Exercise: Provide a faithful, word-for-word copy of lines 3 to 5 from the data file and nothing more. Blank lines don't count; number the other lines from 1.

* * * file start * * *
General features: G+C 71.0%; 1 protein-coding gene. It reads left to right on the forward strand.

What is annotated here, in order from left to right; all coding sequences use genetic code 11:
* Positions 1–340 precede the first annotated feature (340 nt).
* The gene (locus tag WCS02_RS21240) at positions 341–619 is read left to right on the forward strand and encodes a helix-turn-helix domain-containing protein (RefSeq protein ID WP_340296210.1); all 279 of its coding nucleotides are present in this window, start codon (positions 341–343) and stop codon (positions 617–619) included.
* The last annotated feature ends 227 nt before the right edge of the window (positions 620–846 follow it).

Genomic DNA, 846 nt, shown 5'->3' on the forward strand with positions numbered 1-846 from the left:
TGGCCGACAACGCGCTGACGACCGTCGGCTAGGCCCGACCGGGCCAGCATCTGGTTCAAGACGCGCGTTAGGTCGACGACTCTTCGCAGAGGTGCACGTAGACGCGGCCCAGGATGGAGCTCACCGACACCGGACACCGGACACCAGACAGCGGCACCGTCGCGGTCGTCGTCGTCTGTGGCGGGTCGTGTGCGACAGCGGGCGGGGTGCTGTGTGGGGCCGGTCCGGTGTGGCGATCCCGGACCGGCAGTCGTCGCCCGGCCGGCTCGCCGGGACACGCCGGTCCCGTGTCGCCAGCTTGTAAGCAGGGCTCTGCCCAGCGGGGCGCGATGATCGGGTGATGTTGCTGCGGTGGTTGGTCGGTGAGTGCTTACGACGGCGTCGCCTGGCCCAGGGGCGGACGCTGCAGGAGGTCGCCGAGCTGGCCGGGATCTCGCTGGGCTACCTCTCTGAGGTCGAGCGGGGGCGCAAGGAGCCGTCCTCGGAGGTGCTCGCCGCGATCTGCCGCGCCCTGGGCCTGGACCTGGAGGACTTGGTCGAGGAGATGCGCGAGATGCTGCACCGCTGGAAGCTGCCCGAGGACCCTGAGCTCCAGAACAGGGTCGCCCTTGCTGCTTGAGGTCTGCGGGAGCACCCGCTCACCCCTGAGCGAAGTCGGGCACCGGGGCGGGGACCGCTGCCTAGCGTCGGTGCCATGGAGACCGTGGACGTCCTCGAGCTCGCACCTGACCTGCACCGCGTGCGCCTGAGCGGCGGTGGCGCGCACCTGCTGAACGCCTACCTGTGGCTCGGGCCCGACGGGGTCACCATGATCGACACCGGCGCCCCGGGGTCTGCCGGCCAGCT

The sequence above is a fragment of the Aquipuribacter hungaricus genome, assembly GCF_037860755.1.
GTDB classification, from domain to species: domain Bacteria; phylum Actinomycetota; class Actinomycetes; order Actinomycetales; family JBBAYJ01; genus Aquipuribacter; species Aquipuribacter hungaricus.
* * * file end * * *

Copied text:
* Positions 1–340 precede the first annotated feature (340 nt).
* The gene (locus tag WCS02_RS21240) at positions 341–619 is read left to right on the forward strand and encodes a helix-turn-helix domain-containing protein (RefSeq protein ID WP_340296210.1); all 279 of its coding nucleotides are present in this window, start codon (positions 341–343) and stop codon (positions 617–619) included.
* The last annotated feature ends 227 nt before the right edge of the window (positions 620–846 follow it).